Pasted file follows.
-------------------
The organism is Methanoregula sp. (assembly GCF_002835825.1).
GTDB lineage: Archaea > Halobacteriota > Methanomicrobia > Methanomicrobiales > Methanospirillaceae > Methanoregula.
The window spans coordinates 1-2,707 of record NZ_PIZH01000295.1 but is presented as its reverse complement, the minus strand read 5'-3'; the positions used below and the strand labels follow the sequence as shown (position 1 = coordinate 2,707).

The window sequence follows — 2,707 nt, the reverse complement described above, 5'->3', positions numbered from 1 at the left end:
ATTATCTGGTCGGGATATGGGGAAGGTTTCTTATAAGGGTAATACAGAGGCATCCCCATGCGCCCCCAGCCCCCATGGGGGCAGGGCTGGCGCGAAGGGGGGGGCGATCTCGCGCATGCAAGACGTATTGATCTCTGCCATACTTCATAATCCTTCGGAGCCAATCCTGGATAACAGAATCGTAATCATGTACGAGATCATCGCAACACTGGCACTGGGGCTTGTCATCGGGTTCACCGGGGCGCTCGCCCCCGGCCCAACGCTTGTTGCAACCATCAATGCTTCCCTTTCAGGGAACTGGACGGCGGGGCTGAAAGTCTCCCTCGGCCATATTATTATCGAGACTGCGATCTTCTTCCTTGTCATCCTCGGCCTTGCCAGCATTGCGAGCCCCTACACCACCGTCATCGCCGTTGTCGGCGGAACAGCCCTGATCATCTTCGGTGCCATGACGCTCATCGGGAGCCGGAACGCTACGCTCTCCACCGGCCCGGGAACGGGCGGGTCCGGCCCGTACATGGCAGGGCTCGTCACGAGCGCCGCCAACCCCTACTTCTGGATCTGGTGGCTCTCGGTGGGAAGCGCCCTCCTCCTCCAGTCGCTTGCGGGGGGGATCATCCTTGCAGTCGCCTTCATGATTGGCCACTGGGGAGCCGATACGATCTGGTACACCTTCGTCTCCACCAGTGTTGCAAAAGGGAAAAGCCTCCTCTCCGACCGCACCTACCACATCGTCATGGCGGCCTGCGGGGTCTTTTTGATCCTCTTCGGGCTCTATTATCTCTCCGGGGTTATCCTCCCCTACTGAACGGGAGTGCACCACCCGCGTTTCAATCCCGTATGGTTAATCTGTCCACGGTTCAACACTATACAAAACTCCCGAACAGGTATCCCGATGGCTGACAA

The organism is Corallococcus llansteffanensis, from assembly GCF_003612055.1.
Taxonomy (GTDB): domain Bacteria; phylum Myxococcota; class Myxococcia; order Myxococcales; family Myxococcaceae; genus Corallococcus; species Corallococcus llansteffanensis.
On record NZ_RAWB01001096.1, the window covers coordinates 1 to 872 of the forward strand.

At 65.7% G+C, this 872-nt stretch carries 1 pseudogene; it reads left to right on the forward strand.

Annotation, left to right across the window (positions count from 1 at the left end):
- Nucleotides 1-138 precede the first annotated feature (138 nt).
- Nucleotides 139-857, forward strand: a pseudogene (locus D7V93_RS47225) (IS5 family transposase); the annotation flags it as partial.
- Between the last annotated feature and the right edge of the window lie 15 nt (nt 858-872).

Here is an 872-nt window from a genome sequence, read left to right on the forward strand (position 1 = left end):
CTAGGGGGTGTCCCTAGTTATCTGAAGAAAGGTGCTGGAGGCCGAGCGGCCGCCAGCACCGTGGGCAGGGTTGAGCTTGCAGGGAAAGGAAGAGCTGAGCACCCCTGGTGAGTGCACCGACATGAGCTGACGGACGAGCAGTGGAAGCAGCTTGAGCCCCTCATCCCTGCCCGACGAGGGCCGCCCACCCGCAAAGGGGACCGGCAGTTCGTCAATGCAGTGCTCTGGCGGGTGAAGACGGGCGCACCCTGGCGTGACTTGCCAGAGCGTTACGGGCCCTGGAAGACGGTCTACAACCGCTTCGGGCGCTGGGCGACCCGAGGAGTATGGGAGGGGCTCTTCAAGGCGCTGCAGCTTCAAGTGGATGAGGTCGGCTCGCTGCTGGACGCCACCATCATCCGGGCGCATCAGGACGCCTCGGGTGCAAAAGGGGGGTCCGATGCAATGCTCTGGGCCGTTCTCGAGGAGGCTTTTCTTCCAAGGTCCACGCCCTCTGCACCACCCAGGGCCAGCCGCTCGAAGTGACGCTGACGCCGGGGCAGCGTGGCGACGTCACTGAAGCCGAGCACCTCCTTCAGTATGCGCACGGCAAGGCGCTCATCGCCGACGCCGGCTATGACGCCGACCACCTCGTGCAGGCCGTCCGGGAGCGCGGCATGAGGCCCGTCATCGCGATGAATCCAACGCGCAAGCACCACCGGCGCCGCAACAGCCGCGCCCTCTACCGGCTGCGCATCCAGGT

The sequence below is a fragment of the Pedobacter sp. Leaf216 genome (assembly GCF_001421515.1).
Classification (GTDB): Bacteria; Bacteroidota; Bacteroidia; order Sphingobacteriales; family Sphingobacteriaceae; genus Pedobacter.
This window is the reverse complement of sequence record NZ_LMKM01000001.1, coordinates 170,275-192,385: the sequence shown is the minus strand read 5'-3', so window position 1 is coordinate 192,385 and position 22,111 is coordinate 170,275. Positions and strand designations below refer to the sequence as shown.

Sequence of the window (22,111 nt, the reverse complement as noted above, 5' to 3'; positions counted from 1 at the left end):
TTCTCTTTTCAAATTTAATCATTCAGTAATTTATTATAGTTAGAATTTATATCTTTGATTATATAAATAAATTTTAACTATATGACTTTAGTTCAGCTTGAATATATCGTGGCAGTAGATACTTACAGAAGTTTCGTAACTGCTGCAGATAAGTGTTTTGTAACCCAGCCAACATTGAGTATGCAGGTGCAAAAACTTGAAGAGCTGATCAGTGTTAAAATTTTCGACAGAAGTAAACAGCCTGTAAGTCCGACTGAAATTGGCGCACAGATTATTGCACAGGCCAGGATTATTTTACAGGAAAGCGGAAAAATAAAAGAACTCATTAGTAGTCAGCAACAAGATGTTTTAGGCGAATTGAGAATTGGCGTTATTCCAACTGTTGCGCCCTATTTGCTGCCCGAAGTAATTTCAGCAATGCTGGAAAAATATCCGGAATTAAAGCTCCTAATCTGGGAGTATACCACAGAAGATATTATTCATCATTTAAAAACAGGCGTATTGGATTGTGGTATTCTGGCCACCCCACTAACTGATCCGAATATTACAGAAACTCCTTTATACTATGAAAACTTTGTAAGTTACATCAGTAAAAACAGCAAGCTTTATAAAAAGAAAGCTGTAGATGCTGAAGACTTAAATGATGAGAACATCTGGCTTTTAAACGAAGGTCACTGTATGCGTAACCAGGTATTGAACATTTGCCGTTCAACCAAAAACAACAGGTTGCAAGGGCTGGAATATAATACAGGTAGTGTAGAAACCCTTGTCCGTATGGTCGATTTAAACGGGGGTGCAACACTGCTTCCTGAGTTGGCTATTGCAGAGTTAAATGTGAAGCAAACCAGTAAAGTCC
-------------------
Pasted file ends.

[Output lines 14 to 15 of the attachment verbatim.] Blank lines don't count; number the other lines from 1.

Here is an 872-nt window from a genome sequence, read left to right on the forward strand (position 1 = left end):
CTAGGGGGTGTCCCTAGTTATCTGAAGAAAGGTGCTGGAGGCCGAGCGGCCGCCAGCACCGTGGGCAGGGTTGAGCTTGCAGGGAAAGGAAGAGCTGAGCACCCCTGGTGAGTGCACCGACATGAGCTGACGGACGAGCAGTGGAAGCAGCTTGAGCCCCTCATCCCTGCCCGACGAGGGCCGCCCACCCGCAAAGGGGACCGGCAGTTCGTCAATGCAGTGCTCTGGCGGGTGAAGACGGGCGCACCCTGGCGTGACTTGCCAGAGCGTTACGGGCCCTGGAAGACGGTCTACAACCGCTTCGGGCGCTGGGCGACCCGAGGAGTATGGGAGGGGCTCTTCAAGGCGCTGCAGCTTCAAGTGGATGAGGTCGGCTCGCTGCTGGACGCCACCATCATCCGGGCGCATCAGGACGCCTCGGGTGCAAAAGGGGGGTCCGATGCAATGCTCTGGGCCGTTCTCGAGGAGGCTTTTCTTCCAAGGTCCACGCCCTCTGCACCACCCAGGGCCAGCCGCTCGAAGTGACGCTGACGCCGGGGCAGCGTGGCGACGTCACTGAAGCCGAGCACCTCCTTCAGTATGCGCACGGCAAGGCGCTCATCGCCGACGCCGGCTATGACGCCGACCACCTCGTGCAGGCCGTCCGGGAGCGCGGCATGAGGCCCGTCATCGCGATGAATCCAACGCGCAAGCACCACCGGCGCCGCAACAGCCGCGCCCTCTACCGGCTGCGCATCCAGGT